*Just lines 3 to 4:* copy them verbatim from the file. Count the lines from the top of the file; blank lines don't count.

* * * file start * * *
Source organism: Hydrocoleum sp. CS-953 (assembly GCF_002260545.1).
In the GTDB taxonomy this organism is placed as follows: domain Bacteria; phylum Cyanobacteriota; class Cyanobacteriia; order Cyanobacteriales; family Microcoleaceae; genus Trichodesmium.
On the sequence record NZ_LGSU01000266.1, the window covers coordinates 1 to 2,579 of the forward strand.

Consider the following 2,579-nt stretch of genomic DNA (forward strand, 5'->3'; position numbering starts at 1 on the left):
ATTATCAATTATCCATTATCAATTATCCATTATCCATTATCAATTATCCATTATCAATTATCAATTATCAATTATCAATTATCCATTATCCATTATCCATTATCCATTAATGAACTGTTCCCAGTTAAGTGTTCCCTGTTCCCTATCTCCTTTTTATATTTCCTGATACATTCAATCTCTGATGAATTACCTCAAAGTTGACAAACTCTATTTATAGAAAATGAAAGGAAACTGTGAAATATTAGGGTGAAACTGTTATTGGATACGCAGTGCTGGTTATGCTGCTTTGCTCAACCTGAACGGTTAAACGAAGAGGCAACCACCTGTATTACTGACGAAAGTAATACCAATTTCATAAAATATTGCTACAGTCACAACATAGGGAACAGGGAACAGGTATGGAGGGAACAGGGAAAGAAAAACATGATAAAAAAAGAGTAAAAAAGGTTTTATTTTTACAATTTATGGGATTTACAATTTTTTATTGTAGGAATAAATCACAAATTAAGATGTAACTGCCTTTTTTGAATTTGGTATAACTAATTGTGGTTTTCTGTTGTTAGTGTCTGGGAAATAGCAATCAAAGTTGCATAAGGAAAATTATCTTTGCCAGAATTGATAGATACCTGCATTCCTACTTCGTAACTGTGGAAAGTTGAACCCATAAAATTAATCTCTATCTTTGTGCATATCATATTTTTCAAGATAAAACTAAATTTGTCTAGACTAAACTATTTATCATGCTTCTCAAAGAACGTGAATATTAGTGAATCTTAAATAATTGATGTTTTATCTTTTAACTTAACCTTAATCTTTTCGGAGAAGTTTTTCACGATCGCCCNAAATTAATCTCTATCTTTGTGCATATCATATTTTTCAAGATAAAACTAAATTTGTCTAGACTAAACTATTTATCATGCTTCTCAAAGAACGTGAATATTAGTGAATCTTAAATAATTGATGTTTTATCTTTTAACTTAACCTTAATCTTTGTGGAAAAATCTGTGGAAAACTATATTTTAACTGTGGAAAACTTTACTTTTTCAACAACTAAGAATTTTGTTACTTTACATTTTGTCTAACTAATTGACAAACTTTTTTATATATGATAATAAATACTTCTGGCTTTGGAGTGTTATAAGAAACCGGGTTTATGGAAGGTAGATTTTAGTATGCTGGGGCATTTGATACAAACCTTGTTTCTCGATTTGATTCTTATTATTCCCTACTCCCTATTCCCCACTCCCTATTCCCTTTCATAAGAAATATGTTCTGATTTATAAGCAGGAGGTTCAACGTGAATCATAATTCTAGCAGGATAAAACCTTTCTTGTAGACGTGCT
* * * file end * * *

On the sequence record NZ_LGSU01000266.1, the window covers coordinates 1 to 2,579 of the forward strand.

Consider the following 2,579-nt stretch of genomic DNA (forward strand, 5'->3'; position numbering starts at 1 on the left):